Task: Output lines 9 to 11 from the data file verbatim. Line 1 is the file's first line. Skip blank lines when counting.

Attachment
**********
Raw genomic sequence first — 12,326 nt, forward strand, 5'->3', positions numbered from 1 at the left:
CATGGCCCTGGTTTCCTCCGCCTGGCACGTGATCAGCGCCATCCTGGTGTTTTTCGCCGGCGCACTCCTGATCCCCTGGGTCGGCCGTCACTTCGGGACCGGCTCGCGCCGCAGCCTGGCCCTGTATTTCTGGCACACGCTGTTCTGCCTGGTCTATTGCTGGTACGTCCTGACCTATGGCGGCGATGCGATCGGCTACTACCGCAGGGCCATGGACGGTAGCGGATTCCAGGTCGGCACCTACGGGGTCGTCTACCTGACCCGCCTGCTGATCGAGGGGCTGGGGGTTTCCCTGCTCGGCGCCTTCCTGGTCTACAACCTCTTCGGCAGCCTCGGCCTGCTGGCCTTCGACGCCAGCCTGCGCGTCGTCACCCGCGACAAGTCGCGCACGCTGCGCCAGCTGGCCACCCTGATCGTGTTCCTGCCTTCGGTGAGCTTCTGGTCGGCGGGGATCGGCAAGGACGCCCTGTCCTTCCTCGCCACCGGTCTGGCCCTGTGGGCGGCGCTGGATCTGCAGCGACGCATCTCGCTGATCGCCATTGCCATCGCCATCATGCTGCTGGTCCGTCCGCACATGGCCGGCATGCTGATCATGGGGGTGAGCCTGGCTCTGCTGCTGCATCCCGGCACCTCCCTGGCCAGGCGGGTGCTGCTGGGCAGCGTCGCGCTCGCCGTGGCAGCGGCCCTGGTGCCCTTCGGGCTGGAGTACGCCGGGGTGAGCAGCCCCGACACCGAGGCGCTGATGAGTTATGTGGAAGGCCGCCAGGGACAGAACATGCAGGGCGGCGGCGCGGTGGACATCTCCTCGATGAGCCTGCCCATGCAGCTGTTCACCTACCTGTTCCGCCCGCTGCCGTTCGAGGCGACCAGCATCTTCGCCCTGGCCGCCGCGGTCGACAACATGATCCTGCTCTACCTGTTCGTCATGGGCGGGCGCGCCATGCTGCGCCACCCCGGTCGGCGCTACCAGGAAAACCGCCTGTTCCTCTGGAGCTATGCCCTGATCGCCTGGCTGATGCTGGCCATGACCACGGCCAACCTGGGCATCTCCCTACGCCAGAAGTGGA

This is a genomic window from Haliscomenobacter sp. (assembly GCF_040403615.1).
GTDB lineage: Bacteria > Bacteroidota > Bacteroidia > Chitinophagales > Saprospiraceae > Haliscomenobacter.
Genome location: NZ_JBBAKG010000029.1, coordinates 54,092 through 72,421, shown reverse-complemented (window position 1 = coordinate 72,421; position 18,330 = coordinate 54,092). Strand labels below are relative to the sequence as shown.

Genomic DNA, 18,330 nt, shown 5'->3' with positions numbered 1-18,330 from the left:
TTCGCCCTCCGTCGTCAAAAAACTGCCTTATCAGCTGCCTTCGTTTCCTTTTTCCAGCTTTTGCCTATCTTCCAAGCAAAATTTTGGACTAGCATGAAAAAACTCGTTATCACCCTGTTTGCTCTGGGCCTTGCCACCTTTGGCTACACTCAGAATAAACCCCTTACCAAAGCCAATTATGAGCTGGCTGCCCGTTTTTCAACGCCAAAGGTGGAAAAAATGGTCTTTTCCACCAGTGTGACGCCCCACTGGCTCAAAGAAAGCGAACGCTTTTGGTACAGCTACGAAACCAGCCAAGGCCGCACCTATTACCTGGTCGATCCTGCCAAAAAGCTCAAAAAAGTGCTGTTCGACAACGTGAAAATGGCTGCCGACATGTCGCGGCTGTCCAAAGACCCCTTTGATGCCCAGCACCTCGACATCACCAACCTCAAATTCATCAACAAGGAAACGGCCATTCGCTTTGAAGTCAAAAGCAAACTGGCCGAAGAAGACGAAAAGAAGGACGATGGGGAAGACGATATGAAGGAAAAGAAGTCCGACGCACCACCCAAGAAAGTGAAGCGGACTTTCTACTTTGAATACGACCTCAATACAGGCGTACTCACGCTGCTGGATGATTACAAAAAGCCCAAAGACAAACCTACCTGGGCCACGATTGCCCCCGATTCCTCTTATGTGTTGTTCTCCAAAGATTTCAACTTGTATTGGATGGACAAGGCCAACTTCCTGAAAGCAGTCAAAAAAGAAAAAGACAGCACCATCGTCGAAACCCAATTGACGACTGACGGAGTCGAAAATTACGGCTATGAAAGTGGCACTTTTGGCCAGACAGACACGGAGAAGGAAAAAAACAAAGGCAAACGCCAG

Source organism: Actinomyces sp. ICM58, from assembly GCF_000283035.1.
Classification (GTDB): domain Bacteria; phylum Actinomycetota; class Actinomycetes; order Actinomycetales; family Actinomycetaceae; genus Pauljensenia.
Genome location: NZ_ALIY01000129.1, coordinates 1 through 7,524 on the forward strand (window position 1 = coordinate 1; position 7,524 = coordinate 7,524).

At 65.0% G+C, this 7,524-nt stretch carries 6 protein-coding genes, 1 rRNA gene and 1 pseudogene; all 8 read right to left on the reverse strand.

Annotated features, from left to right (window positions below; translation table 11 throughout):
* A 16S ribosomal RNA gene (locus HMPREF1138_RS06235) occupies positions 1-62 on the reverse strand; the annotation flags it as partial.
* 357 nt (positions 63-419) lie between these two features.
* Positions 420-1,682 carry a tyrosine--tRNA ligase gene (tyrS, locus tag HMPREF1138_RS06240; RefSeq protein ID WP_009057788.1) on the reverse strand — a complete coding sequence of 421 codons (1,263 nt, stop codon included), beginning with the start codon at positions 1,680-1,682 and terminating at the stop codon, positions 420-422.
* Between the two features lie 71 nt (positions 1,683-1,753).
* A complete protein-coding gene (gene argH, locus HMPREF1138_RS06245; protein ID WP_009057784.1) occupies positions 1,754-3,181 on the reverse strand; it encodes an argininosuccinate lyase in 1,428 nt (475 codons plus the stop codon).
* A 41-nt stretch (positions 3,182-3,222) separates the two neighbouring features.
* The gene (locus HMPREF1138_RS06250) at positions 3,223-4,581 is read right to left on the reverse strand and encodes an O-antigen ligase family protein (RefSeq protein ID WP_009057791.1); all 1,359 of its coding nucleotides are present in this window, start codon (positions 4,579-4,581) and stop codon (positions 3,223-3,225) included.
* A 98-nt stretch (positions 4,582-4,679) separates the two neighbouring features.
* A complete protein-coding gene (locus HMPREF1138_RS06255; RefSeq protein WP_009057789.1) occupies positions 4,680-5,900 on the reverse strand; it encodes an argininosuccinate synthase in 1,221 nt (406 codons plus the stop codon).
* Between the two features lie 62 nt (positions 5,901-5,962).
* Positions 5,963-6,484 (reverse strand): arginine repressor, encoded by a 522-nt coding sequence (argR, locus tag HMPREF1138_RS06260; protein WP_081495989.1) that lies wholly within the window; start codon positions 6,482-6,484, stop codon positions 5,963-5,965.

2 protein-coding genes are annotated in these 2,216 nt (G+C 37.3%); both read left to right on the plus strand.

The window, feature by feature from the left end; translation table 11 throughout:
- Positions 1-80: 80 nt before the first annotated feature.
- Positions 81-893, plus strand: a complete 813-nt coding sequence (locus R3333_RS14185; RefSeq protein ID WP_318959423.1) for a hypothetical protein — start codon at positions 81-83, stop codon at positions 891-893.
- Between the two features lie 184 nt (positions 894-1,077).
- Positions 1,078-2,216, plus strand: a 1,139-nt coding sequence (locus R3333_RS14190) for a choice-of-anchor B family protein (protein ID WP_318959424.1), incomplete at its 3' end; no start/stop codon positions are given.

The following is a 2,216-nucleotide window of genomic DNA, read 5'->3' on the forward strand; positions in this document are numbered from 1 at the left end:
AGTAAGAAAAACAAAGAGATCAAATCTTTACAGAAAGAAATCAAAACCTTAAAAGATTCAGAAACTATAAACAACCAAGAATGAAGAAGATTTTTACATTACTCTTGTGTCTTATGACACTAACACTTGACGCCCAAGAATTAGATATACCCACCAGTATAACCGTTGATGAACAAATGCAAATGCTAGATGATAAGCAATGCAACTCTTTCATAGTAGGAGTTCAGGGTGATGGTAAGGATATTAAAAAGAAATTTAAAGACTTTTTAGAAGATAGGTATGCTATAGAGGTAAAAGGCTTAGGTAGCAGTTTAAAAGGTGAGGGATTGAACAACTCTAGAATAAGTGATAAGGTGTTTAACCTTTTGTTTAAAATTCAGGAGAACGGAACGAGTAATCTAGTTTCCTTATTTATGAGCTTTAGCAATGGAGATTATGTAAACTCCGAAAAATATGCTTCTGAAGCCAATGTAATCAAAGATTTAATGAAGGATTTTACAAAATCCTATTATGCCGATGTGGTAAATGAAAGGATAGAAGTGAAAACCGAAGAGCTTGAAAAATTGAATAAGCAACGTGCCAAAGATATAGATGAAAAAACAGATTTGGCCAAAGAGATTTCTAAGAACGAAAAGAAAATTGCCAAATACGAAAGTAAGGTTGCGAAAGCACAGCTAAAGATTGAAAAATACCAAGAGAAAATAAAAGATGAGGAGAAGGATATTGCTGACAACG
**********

Classification (GTDB): domain Bacteria; phylum Actinomycetota; class Actinomycetes; order Actinomycetales; family Actinomycetaceae; genus Pauljensenia.
Genome location: NZ_ALIY01000129.1, coordinates 1 through 7,524 on the forward strand (window position 1 = coordinate 1; position 7,524 = coordinate 7,524).

At 65.0% G+C, this 7,524-nt stretch carries 6 protein-coding genes, 1 rRNA gene and 1 pseudogene; all 8 read right to left on the reverse strand.